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Terascale Computing System (CTS) 
Date of Last update : 2016.02.17 Rivision Request
Computation, terascale system, supercomputing, visualization, architectural features
he Terascale Computing System (TCS), the most powerful system in the world committed to unclassified research, is installed on schedule. Developed and implemented by the Pittsburgh Supercomputing Center in collaboration with Compaq Computer Corporation, with funding from the National Science Foundation, the TCS provides computational capability to scientists and engineers nationwide. They will use it in many areas of research that have wide social impact, including earthquake modeling, storm-scale weather forecasting, global climate change, and protein genomics, modeling that's integral to the development of new drug therapies.

A joint project of Carnegie Mellon University, the University of Pittsburgh and Westinghouse Electric Company, the Pittsburgh Supercomputing Center (PSC) has deployed the TCS to fill a gap in U.S. basic research capability highlighted in a 1999 presidential report. Terascale means computational power beyond a "teraflop" ― a trillion calculations per second. With peak capability of six teraflops, the new system is now by far the most powerful available as an open resource for researchers attacking a wide range of problems.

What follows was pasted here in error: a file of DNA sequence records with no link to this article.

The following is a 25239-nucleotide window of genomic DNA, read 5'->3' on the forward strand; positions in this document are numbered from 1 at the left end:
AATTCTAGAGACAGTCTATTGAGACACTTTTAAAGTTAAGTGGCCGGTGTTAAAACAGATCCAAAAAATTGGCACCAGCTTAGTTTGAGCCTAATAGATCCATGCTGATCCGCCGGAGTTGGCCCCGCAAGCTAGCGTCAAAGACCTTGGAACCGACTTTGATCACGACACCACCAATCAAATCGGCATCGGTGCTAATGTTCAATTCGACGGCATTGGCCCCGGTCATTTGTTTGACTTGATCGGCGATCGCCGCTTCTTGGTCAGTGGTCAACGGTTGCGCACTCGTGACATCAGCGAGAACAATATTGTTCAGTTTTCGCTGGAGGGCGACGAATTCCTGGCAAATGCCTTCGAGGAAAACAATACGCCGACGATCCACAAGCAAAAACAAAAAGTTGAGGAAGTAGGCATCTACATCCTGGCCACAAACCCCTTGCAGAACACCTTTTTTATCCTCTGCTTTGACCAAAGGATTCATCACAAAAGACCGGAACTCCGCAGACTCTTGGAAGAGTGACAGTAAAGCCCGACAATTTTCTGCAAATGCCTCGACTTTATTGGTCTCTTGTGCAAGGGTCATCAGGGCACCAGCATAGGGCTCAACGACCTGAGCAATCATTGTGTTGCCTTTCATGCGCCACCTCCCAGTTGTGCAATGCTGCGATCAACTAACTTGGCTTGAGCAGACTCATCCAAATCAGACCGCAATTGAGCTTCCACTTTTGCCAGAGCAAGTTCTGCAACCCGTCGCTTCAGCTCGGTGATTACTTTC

Application Area
The brain of the six teraflop system will be a network of Compaq AlphaServers, 682 of them, each of which itself contains four Compaq Alpha microprocessors. Existing terascale systems rely on other processors, but extensive testing by PSC and others indicates that the Alpha processor offers superior performance over a range of applications.

Along with processing power, the terascale system will feature 2.7 terabytes of memory, high-bandwidth, low-latency Quadrics Supercomputer World interconnects among AlphaServers, and remarkable capabilities for large-scale data handling, including the ability to write memory to disk in three minutes, and to write a terabyte per hour to tape. The system will also employ a tightly coupled visualization system. With these architectural features, the PSC terascale system will promote innovative applications in many areas.

The terascale system will draw on a history of collaboration between PSC and Compaq, and PSC and the computer-science and computational-science community. It represents an extension of PSC's success at installing new systems - resolving the myriad of unanticipated hardware and software glitches that come up - and turning them over rapidly to the scientific community as productive research tools. In fall 2000, PSC will install an initial system with a peak performance of 0.4 teraflops. The six teraflop system, which will use faster Compaq Alpha microprocessors not yet available, will evolve from this